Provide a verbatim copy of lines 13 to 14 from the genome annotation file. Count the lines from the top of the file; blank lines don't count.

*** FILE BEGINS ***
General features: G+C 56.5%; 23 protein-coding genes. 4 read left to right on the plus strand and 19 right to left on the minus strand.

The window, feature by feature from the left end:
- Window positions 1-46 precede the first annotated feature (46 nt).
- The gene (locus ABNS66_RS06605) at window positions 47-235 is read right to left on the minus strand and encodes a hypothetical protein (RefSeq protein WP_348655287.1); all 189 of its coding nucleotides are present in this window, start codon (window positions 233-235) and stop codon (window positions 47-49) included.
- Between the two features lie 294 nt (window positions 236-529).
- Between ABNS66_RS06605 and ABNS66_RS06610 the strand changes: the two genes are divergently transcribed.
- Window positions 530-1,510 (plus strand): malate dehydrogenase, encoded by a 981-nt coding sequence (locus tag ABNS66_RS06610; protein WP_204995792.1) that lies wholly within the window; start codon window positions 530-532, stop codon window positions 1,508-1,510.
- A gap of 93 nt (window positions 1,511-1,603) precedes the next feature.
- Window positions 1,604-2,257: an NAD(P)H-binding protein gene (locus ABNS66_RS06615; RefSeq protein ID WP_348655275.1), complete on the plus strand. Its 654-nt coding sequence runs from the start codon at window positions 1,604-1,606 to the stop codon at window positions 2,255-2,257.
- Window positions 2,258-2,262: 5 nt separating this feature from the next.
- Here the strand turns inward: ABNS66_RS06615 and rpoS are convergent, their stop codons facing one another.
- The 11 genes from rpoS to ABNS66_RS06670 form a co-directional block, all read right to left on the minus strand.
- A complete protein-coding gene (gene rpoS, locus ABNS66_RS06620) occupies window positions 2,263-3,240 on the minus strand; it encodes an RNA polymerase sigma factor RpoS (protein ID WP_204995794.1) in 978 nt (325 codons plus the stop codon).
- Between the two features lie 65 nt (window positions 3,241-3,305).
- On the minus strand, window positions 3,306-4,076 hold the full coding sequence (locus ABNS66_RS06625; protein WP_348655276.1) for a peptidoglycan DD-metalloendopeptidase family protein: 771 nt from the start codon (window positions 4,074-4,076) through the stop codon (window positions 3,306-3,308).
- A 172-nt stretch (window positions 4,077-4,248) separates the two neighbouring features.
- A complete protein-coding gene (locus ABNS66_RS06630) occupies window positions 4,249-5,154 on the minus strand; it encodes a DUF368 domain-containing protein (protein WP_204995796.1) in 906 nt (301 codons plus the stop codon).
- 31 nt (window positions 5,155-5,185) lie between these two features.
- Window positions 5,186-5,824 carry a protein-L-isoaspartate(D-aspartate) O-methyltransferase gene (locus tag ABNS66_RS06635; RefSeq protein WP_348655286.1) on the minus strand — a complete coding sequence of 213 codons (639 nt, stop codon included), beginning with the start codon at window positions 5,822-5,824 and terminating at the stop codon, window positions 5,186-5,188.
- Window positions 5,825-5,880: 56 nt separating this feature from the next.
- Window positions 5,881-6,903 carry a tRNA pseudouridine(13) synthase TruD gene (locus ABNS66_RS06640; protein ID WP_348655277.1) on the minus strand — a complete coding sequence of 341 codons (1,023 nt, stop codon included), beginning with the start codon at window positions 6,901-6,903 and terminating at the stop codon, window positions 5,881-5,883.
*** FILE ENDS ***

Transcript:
- A complete protein-coding gene (gene rpoS, locus ABNS66_RS06620) occupies window positions 2,263-3,240 on the minus strand; it encodes an RNA polymerase sigma factor RpoS (protein ID WP_204995794.1) in 978 nt (325 codons plus the stop codon).
- Between the two features lie 65 nt (window positions 3,241-3,305).